By Alison Knezevich
The Baltimore Sun

A Baltimore County pilot program meant to crack down on unruly parties in Towson will be extended through 2022.

Under the law, first passed by the County Council in early 2016, offenders face fines and community service, while their landlords can be fined and eventually lose their rental license if their tenants are cited for repeated offenses.

The “social host” program was scheduled to expire early in 2018. At the council’s meeting Monday in Towson, members voted 7-0 to extend the law another five years.

“Our first priority as a County Council is to do whatever is needed to preserve the peace of mind and security of our neighbors,” said Councilman David Marks, a Republican who represents Towson. Marks had proposed the program initially, and also sponsored the bill to extend it.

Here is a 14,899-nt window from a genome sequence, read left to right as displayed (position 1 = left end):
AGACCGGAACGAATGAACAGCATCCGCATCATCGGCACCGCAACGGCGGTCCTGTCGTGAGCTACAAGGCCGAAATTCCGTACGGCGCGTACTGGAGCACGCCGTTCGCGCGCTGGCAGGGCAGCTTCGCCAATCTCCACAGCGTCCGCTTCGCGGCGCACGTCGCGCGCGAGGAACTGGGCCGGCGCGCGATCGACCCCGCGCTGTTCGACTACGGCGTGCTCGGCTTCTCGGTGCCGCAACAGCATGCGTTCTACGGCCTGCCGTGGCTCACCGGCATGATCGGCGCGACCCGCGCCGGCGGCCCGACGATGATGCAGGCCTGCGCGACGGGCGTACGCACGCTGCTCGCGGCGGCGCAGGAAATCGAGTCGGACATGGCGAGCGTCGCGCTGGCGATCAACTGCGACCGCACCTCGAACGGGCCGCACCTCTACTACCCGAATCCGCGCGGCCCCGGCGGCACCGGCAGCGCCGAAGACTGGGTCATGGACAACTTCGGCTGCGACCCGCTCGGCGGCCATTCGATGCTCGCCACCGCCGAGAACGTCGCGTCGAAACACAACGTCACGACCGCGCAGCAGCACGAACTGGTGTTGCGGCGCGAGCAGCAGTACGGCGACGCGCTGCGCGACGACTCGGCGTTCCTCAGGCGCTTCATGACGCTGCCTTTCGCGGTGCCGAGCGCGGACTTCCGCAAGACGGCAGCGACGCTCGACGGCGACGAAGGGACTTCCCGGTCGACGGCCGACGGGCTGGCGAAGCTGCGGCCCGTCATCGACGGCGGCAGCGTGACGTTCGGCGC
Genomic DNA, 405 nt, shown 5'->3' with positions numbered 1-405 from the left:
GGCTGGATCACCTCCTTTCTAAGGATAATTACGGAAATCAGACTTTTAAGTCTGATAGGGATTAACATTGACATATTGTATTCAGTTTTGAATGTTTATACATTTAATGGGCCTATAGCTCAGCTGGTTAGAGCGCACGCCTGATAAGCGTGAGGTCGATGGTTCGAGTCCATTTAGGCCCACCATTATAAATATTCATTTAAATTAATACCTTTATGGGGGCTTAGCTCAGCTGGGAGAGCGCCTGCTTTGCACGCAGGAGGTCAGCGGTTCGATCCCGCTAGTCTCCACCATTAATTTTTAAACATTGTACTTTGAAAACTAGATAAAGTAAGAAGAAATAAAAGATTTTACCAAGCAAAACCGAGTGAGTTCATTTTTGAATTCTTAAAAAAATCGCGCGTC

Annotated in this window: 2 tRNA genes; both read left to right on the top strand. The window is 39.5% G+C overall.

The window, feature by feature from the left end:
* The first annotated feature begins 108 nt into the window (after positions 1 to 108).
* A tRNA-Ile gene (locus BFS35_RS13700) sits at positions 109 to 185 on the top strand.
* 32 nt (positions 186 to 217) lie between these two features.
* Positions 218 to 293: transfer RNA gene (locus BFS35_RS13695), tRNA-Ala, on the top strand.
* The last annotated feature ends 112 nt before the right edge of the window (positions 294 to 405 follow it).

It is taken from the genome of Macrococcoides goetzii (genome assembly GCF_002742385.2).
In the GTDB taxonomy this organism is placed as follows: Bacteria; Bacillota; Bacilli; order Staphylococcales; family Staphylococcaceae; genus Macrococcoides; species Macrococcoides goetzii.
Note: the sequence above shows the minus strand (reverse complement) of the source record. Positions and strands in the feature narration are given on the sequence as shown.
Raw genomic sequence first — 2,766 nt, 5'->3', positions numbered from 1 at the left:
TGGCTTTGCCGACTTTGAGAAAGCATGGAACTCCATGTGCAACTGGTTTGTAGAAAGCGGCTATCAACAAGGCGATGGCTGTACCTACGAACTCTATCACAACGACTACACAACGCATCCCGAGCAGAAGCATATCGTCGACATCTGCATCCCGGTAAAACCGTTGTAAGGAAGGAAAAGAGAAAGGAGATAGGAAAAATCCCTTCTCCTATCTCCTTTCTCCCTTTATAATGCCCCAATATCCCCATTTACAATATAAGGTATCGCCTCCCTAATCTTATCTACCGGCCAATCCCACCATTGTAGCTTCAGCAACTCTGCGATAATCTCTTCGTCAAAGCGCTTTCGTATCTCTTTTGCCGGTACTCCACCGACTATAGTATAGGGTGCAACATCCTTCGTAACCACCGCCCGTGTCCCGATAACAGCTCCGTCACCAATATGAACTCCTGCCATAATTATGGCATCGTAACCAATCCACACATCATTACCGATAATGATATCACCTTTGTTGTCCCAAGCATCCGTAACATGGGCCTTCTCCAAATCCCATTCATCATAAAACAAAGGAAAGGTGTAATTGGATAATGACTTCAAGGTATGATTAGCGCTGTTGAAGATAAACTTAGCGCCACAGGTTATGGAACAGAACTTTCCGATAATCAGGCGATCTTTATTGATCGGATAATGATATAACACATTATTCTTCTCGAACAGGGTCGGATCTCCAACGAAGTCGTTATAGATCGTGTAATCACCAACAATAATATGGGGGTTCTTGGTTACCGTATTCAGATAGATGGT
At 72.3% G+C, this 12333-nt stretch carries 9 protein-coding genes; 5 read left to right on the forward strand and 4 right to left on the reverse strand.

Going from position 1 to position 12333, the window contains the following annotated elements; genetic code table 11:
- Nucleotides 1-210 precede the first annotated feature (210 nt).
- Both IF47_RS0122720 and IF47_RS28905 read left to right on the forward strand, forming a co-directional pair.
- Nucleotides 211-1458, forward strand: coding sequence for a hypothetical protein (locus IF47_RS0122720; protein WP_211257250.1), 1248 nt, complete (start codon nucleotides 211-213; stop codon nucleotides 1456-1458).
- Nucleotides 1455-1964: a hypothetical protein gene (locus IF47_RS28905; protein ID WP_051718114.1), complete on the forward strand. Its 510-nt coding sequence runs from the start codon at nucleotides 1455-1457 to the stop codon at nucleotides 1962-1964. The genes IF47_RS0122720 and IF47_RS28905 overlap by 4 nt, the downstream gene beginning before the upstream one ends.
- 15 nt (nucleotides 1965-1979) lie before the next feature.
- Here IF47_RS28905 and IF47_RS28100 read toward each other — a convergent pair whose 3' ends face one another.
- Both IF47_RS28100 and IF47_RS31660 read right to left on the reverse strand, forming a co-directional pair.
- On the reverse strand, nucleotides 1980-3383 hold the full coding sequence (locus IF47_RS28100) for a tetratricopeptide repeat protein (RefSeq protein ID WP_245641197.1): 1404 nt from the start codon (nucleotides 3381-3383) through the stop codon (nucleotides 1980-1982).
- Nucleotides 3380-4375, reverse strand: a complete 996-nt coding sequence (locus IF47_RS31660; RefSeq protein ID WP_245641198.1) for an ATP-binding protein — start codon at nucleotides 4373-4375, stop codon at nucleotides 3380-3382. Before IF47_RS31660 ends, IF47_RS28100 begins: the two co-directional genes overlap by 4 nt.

“It is not just a public safety issue, but also a private property rights issue, since disruptive incidents over many years devalue homes and destabilize whole neighborhoods,” he said.

Under another change approved Monday, the ordinance now will apply to all areas encompassed by the county police department’s Towson precinct. Previously, a number of neighborhoods were included, but not the entire precinct.

Marks said the change was made in response to neighborhoods that wanted to be included under the ordinance, and also to simplify the boundaries.

Read full article: Baltimore County extends pilot program to crack down on college parties –